Editor’s note: Ronnetta Johnson is executive director of Community Service Programs
With so many challenges facing youth today, it’s important to take a moment to recognize the critical role that those who carry a badge play in giving youth who are struggling a safe place to recover and the public-private partnerships that make Orange County a better place to live.
When Community Service Programs (CSP) recently celebrated the 10th anniversary of our Huntington Beach Youth Shelter, we had the opportunity to share how the nonprofit organization and Huntington Beach Police Department work together to provide support services to struggling Orange County children and families at their greatest time of need. Since opening, the shelter has served as a short-term intervention and safe haven for more than 1,100 runaway, homeless and at-risk children between the ages of 11 and 17.
More than 100 community members gathered for the open house and anniversary reception, yet the message delivered is one that all Orange County families might benefit to hear. Without a doubt, it’s laudable that CSP and its supporters, such as the Huntington Beach Police Department, have protected so many struggling youth, reunited them with their families and helped them find lasting solutions to very complicated problems.
However, while we’re celebrating these achievements, we also have to look candidly at what more could be done for other struggling families, because too many in Orange County are falling through the cracks. This is without a doubt a complex issue, with many social, economic and cultural causes and factors. Yet one complication is clear: Without expanding community outreach and prevention, more families will suffer. And let’s also be clear about the consequence: Weakened family structures threaten the viability and vitality of Orange County’s future.
To understand what’s possible, as well as what’s at stake, just look at CSP’s Huntington Beach Youth Shelter.
Teens find more than a room, warm bed and hot food here. They find caring, trained people who help them cope with the issues that lead to their stay. They address heavy burdens that youth should not have to face.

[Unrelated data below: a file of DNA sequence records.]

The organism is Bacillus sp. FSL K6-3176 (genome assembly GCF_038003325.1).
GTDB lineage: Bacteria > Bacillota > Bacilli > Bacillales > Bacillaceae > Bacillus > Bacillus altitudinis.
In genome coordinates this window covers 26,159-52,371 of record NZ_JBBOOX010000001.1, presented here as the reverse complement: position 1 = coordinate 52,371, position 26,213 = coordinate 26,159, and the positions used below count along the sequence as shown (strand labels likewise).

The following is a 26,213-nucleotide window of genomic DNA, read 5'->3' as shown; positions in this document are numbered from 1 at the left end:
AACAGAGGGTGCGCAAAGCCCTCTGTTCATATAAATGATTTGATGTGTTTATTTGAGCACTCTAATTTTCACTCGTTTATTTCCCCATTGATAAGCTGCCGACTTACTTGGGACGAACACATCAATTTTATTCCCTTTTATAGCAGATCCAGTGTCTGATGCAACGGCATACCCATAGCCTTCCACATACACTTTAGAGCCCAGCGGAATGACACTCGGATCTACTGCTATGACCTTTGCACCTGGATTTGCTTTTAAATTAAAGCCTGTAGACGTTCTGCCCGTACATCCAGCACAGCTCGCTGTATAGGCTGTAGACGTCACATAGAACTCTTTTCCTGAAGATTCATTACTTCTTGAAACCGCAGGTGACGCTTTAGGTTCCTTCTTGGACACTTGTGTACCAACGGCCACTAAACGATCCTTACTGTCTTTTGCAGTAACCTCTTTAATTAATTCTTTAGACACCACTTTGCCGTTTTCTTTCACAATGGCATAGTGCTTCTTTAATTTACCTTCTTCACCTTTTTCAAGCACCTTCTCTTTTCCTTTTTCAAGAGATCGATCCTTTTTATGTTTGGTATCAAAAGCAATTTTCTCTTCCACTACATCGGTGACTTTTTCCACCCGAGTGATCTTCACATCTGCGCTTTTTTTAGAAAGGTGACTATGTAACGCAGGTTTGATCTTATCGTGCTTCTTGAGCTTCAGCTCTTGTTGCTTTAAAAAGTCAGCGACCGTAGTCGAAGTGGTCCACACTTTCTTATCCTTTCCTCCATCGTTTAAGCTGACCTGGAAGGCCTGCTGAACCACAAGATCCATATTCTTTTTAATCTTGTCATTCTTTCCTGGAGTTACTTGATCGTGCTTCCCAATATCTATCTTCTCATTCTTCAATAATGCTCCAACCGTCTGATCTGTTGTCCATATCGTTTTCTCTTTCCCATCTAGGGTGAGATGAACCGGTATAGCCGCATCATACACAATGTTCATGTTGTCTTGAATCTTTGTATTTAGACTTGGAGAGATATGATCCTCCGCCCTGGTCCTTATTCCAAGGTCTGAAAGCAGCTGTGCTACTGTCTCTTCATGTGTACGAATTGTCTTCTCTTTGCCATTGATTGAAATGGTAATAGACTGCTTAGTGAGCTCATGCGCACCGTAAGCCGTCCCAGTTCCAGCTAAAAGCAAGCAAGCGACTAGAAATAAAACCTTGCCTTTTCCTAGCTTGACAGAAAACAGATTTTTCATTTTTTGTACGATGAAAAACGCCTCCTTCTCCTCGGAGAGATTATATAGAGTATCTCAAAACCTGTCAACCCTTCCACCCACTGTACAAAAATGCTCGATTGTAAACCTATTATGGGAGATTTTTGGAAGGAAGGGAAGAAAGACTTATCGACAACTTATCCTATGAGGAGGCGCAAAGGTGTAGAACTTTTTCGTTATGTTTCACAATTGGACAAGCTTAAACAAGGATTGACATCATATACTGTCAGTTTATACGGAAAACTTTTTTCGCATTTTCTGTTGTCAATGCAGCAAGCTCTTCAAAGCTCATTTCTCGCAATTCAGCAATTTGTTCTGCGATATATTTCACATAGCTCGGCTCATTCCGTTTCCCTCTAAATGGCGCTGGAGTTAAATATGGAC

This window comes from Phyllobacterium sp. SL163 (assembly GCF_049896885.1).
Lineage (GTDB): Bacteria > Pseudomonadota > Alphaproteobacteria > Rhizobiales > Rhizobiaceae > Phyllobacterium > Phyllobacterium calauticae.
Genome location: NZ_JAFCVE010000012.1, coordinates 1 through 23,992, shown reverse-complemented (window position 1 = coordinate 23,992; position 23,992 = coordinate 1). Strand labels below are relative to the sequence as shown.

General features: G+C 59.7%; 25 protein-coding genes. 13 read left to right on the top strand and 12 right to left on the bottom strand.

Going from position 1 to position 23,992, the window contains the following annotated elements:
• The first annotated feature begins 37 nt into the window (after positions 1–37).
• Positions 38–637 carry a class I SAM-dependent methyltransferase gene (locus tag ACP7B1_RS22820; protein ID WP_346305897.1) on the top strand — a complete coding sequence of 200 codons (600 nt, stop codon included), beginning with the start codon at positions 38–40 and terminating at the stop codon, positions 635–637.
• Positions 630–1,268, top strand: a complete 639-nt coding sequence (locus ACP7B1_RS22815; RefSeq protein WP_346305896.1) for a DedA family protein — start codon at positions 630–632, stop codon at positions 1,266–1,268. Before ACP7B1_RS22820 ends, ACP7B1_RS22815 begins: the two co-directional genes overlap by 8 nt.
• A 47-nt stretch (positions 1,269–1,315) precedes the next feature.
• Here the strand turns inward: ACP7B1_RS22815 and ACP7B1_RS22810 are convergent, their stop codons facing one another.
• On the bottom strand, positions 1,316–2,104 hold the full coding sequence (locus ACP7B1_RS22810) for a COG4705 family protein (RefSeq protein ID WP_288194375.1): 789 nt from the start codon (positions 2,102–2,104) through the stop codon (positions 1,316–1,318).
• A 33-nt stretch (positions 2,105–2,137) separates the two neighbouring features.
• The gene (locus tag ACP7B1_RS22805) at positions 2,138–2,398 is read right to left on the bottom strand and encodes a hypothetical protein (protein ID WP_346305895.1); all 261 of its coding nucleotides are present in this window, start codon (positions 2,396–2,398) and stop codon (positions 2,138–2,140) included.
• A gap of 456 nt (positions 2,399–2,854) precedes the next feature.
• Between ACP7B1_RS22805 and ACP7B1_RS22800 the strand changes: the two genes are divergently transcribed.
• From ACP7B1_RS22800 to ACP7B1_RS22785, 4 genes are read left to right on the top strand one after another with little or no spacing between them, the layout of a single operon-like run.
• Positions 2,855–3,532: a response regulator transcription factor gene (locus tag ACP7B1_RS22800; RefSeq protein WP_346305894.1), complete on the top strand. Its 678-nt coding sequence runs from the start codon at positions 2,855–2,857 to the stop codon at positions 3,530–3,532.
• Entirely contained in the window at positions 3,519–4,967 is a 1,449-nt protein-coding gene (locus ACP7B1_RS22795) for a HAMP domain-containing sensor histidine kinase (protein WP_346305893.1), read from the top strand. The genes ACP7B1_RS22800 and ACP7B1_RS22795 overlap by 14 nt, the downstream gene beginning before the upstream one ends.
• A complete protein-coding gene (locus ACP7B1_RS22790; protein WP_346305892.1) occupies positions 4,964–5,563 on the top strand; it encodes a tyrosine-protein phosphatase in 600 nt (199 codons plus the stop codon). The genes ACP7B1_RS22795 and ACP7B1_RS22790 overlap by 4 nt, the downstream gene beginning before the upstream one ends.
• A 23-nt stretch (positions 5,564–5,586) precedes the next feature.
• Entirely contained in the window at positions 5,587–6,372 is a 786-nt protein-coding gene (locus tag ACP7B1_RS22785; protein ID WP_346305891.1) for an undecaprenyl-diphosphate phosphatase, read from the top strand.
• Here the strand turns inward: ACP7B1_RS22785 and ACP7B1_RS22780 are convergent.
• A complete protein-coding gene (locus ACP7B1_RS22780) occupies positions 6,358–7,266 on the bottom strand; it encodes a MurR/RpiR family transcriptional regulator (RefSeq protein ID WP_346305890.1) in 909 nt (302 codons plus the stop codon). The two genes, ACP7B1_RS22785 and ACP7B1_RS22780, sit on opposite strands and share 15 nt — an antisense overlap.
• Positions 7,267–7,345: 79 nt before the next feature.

Many of these kids are victims of physical, mental and emotional abuse and neglect at the hands of the very people they should be able to trust the most. In attempting to escape their situations, they’ve developed alcohol and drug addictions. Their righteous indignation has manifested as misplaced anger, derailing their opportunities for educational advancement. Their families are fractured, only contributing to their tenuous definition of safety.
To them, the CSP Huntington Beach Youth Shelter is many things. The stable home they never had. Their voice when they’re too fragile to speak. Their deterrent from the juvenile justice system. Their pathway away from gang life, alcohol abuse and drug addiction. A chance to reunify their families. CSP is their advocate, ally, voice of reason and mentor.
More than 60 percent of the youths who walk through our doors have experienced some kind of abuse, and more than half of the kids are from single-family homes. They’ve grown up without a support system or safety net that others can take for granted. For most, their story changes after their involvement with CSP Huntington Beach Youth Shelter.